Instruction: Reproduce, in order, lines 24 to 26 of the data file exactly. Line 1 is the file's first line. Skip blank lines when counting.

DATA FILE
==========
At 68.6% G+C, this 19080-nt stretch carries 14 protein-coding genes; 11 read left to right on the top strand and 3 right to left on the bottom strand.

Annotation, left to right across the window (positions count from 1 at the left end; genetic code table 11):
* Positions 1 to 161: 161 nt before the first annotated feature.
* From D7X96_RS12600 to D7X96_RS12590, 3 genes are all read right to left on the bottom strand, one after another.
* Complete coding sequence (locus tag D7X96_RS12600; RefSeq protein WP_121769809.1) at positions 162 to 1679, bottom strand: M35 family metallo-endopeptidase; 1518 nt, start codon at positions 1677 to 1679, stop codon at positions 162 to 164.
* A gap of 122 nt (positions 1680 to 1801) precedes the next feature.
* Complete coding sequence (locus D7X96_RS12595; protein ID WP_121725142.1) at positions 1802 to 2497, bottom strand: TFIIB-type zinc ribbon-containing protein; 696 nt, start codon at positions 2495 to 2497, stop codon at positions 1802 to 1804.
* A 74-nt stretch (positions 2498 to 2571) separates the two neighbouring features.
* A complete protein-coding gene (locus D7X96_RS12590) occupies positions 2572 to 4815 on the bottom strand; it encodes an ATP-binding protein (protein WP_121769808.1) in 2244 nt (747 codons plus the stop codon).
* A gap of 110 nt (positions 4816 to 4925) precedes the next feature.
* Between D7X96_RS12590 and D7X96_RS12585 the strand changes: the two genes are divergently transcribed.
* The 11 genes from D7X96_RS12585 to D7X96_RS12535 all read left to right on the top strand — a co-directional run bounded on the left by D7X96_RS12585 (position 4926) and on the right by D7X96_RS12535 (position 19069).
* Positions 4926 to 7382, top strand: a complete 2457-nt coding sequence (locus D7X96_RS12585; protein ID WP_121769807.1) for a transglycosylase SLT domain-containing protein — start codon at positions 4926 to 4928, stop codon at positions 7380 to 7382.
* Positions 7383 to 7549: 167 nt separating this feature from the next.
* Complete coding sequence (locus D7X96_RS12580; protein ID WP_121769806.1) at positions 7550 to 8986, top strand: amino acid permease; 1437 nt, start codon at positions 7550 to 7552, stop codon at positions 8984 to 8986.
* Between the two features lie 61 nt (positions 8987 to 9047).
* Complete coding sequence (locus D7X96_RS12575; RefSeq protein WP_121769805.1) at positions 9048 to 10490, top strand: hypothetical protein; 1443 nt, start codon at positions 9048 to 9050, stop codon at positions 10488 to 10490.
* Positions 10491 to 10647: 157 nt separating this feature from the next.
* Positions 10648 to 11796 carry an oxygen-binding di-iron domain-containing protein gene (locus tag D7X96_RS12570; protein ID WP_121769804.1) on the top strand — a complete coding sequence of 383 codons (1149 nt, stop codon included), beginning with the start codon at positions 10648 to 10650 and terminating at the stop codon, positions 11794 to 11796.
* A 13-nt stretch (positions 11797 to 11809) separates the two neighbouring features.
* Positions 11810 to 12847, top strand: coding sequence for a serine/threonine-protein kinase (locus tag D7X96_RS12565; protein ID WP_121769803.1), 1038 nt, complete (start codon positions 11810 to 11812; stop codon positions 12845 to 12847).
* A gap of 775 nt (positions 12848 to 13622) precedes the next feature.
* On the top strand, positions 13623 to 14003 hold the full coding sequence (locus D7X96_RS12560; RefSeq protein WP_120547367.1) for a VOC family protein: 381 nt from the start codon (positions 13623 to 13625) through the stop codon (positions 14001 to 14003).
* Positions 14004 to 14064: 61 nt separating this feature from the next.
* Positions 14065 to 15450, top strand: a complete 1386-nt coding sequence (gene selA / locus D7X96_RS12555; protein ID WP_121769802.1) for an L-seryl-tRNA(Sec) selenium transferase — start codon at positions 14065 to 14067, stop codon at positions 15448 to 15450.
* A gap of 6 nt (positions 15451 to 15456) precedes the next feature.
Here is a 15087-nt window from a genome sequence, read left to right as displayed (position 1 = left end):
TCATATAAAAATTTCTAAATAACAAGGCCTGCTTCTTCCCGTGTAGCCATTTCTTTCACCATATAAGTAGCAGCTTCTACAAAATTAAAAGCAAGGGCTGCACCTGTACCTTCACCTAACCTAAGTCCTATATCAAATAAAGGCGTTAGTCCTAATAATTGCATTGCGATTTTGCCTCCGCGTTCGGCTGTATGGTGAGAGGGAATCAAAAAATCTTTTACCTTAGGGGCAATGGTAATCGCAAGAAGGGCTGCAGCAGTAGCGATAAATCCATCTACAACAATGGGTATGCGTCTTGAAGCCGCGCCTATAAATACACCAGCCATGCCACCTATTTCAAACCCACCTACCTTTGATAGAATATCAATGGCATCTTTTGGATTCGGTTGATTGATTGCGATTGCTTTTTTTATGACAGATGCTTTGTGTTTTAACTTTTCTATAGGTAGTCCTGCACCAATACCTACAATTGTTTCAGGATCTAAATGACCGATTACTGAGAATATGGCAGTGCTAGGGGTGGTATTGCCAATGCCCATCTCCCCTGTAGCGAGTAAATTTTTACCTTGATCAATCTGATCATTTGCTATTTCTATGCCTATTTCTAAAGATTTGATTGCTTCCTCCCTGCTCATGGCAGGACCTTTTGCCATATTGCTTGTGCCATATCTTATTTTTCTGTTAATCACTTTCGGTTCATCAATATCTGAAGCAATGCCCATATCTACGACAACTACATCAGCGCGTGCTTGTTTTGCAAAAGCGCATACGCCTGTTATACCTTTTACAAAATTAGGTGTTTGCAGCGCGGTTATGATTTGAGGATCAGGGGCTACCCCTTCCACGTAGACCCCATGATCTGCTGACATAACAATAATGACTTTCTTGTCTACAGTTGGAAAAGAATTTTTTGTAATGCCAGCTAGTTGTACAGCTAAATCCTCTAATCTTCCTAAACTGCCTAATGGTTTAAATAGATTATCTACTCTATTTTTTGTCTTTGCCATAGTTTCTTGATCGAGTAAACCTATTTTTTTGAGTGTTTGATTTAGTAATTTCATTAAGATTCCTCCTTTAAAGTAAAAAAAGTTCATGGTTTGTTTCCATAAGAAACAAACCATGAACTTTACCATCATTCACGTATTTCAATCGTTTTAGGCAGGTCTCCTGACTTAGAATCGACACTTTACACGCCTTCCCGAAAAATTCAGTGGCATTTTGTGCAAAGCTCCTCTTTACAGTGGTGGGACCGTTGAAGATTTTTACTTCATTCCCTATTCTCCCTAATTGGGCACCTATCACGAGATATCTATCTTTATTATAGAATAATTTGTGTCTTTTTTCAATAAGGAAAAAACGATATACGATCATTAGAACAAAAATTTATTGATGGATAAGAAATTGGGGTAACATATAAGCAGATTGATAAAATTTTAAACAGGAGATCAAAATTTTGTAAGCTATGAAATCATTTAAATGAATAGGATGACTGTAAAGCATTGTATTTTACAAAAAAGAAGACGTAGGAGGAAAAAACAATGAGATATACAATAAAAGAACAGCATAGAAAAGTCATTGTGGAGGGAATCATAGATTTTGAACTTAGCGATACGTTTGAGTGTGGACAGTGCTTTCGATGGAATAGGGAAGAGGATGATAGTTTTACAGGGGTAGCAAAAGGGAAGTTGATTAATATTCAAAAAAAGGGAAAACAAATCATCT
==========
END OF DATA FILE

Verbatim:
* Positions 14004 to 14064: 61 nt separating this feature from the next.
* Positions 14065 to 15450, top strand: a complete 1386-nt coding sequence (gene selA / locus D7X96_RS12555; protein ID WP_121769802.1) for an L-seryl-tRNA(Sec) selenium transferase — start codon at positions 14065 to 14067, stop codon at positions 15448 to 15450.
* A gap of 6 nt (positions 15451 to 15456) precedes the next feature.